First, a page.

Emergency vehicles forced into U-turns after tram work ‘shambles’

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TRAM works forced hundreds of cars, including emergency vehicles, to perform U-turns on a major route into the city centre amid claims that warning signs about the road closure were inadequate.

Police cars and an ambulance responding to an emergency call-out were said to be among the vehicles caught up in “traffic chaos” in Broughton Street on Saturday, which saw the southbound carriageway blocked all day as part of diversionary measures linked to the tram project.

An ambulance is caught out by the diversions

An ambulance is caught out by the diversions

Workers dug a small trench to lay cables for temporary traffic lights to help cope with increased vehicle numbers diverted from York Place.

Residents also told how two Lothian buses were forced into three-point turns after being confronted by a blockade which they say was poorly signposted.

Transport chiefs say notices highlighting the road closure were adequate and included advanced warnings of the diversion at the Broughton Road/East London Street roundabout.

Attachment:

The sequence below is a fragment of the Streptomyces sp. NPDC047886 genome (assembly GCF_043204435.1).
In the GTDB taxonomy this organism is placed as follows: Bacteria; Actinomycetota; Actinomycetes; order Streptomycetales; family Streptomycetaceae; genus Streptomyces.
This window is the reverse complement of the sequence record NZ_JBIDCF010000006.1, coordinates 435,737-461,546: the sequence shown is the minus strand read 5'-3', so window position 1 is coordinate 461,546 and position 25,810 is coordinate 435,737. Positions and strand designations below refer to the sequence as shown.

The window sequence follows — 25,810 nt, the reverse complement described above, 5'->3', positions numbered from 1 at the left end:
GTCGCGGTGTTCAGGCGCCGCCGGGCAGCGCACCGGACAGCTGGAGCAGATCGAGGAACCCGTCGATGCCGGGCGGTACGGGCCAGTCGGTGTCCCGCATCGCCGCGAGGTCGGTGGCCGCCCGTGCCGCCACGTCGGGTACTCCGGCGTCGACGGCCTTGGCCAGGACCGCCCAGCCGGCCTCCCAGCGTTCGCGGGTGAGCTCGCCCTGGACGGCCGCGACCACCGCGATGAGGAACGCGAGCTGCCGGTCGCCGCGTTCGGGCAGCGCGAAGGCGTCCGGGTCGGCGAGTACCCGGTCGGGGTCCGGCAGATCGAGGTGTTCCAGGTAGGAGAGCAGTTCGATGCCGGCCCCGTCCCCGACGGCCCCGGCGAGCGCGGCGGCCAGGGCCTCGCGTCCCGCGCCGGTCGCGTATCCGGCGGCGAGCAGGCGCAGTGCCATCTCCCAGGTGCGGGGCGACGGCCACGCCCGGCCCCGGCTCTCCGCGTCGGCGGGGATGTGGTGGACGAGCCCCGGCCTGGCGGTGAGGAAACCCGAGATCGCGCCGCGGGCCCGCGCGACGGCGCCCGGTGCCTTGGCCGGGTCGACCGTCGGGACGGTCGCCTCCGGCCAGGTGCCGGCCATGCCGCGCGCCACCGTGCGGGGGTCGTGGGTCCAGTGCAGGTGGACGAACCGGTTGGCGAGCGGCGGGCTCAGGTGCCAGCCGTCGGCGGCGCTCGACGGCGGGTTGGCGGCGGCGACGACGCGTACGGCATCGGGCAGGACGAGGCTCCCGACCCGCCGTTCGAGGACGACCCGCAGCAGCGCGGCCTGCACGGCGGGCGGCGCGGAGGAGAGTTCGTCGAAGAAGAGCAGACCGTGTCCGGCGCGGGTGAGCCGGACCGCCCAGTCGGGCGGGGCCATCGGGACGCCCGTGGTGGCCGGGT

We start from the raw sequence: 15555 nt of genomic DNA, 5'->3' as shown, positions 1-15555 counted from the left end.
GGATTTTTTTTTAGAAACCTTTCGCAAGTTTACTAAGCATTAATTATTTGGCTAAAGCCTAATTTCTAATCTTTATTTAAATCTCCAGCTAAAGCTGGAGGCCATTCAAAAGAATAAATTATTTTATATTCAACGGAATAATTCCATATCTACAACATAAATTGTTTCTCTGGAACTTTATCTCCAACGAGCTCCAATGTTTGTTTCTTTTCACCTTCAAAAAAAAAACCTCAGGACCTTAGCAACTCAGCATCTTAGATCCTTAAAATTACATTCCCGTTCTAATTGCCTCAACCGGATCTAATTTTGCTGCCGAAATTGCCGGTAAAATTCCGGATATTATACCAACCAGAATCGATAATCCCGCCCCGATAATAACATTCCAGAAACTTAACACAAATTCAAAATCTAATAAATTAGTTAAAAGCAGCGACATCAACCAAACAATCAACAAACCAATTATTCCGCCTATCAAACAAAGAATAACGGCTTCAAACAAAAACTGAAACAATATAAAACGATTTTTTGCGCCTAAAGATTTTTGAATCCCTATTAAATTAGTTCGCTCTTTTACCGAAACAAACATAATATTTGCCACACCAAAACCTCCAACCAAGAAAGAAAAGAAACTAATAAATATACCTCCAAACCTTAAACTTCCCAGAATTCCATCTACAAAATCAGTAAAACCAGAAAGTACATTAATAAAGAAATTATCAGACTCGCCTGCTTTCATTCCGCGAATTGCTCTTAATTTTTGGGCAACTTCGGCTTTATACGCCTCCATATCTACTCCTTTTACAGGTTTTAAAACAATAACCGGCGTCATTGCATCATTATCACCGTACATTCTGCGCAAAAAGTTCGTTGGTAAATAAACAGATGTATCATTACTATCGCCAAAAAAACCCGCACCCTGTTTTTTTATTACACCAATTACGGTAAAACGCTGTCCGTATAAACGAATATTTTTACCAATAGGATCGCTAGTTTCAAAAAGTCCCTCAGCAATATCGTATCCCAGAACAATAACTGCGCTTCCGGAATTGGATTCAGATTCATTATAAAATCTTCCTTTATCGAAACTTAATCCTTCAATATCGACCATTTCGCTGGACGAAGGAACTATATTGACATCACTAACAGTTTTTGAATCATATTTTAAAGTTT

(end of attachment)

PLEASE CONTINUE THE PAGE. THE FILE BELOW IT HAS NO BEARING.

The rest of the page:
But residents branded traffic management on the day “a shambles”.

Edwin Carlyon, 70, who lives in Broughton Street, said: “It was horrendous. We received notice that work was going ahead, but there’s nothing down the road telling motorists about it.

“There was one sign at the closure, but for most of the day one of their vans was parked in such a way it obscured the sign.

“First thing in the morning, there was a bus that had to do a U-turn and later on there was another one that had to do the same. At around 3.30pm, there was an ambulance with its blue lights flashing that had to do a three-point turn because of the diversion. All these motorists could not be wrong – if there were signs they could not have been very good.

“Everyone in the street was standing in amazement.”

Duncan McDonald, manager at Broughton Property Management, said hundreds of cars were seen taking U-turns on the road, sparking “chaos”. He said emergency vehicles were also wrong-footed by the closure.

He said: “There were ambulances that didn’t know about the closure and also a police car.

“It was pretty much a shambles. I think it was one of the worst episodes I have seen in this tram debacle. If the council say there was adequate signs, that’s rubbish.”

Councillor Lesley Hinds, transport leader, said: “The local community submitted a request for temporary traffic lights on Broughton Street at the junction with Albany Street while York Place is closed.

“To accommodate these new lights, essential ducting works were completed on Saturday, a day ahead of schedule. All residents and businesses in the affected area were notified in advance of the diversion.”